* Notes *
As an adolescent my two boyhood heroes were most certainly Václav Havel and Oliver Sacks. It was around that time that I tried, in vain, to find a copy of Zahradní slavnost at my public library. It is just as well, I did not understand the play when I read it as an undergraduate. The library did, however, have Oliver Sacks' Awakenings, which I probably did not understand that well either, but made quite an impression on my young mind.
Sacks' latest book, entitled Musicophilia: Tales of Music and the Brain, is in the same engaging style as The Man Who Mistook His Wife for a Hat (which, incidentally, was made into an opera) and An Anthropologist on Mars. Like the previous books, Musicophilia goes through several case studies of neurological conditions that involve music, including musical hallucinations, synesthesia and music, and musician's dystonia. However, the scope of this new book is broader, not only discussing pathologies, their disadvantages and surprising advantages, but also covers music and the human brain generally.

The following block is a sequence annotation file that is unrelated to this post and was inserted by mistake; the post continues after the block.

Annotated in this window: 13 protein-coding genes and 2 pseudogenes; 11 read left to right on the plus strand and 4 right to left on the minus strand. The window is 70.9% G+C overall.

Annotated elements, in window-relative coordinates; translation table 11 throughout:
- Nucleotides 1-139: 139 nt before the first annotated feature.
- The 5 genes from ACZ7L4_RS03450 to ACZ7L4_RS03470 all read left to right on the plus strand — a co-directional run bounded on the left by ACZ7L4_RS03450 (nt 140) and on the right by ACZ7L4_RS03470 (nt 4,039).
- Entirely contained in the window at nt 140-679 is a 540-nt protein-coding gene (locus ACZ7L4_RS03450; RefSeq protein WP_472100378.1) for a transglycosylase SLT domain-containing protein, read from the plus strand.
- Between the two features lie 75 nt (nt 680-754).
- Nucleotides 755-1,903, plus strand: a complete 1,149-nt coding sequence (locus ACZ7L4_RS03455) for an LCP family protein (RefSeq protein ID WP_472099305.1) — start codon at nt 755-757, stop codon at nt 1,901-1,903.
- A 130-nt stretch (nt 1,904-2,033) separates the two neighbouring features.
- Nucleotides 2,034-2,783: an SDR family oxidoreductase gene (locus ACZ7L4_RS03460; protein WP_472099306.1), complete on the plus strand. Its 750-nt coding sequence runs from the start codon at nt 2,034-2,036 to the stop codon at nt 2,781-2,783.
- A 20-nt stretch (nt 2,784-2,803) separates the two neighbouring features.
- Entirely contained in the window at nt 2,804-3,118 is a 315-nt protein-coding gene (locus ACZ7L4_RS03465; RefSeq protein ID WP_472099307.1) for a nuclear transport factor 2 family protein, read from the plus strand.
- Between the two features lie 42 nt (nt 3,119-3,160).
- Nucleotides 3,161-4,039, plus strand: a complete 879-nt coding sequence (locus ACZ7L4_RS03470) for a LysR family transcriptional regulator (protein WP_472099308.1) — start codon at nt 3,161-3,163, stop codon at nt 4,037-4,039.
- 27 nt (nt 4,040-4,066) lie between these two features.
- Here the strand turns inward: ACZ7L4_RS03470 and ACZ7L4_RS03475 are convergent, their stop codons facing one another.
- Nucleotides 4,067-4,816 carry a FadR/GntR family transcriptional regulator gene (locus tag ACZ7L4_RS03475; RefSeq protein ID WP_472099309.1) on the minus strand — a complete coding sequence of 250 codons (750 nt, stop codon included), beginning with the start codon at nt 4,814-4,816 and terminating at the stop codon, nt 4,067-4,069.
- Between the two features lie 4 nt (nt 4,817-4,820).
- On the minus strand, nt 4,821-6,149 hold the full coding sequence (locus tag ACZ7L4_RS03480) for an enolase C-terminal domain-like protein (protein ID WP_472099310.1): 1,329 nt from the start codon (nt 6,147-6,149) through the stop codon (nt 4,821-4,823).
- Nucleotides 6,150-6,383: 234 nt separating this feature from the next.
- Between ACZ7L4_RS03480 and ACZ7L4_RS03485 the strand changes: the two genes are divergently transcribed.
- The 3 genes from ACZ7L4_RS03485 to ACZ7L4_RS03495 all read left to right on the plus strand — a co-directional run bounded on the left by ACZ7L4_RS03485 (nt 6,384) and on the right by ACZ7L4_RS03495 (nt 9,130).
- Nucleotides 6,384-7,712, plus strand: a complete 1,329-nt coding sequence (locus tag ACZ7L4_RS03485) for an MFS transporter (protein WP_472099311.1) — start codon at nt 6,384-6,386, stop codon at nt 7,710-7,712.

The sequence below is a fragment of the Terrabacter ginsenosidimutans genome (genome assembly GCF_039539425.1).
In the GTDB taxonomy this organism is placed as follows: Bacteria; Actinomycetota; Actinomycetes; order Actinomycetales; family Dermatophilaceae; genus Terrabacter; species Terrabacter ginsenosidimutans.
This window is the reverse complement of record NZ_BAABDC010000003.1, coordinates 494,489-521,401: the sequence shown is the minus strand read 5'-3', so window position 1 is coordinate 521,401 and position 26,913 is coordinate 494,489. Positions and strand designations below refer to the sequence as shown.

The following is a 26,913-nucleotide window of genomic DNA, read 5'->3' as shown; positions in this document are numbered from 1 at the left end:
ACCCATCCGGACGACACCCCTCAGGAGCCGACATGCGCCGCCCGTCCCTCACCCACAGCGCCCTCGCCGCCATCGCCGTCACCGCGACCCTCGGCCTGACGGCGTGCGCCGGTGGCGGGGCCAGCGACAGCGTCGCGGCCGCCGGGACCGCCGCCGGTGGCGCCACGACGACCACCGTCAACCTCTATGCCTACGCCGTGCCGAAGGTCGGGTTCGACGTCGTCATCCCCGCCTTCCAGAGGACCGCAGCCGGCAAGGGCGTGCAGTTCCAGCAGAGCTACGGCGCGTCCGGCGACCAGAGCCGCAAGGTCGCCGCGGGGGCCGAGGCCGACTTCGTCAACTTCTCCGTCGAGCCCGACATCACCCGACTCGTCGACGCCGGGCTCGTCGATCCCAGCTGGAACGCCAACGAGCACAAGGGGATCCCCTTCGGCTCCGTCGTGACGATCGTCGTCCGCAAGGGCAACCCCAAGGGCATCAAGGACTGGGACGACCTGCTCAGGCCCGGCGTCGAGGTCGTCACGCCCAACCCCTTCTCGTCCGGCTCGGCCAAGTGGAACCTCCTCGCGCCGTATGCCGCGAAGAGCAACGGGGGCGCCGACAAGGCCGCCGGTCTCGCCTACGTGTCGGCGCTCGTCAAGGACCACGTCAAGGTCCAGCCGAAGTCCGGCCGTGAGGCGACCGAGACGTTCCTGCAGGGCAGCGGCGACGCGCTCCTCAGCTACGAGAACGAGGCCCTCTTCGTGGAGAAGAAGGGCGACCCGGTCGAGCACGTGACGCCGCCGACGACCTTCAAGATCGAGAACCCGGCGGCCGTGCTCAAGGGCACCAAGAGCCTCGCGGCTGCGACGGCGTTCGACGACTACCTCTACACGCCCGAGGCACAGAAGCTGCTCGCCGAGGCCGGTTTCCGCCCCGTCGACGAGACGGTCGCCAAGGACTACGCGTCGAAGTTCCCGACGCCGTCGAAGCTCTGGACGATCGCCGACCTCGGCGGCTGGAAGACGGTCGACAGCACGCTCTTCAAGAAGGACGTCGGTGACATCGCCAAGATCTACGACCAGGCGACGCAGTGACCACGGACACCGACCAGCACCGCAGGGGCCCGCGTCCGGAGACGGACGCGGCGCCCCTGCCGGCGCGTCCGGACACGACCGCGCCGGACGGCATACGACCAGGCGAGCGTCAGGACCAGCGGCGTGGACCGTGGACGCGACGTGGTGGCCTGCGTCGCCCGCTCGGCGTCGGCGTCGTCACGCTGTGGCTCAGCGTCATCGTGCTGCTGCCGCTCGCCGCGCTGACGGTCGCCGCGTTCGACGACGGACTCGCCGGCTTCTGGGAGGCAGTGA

While organized into four major parts, at times I felt Sacks jumped around a bit. For example, Chapter 16 deals with aphasia and music therapy, but Chapter 17 abruptly goes into a short case study on dyskinesia. Nonetheless, on the whole, the book is both entertaining and instructive. I am particularly fond of the chapter on musical savants.
* Tattling *
I was disappointed the index did not include "opera," so for your amusement and consideration, I made my own entry:
Freud and Mozart operas, 292
Challenger, Melanie 281-282
musical imagery involving, 241-242
Das Rheingold, 282-283
Dido and Aeneas, 284, 301
La Traviata, 11, 79
Orpheus in the Underworld, 241
William Tell, 103
savantism involving, 151-152, 239
Jenkins, Florence Foster, 100
Tucker, Richard, 320
Lenhoff, Gloria, 325-327
Also, I noted that the index had an entry for "Japanese speakers, see tonal languages," but the pages referred to had information on Chinese and Vietnamese speakers and absolute pitch.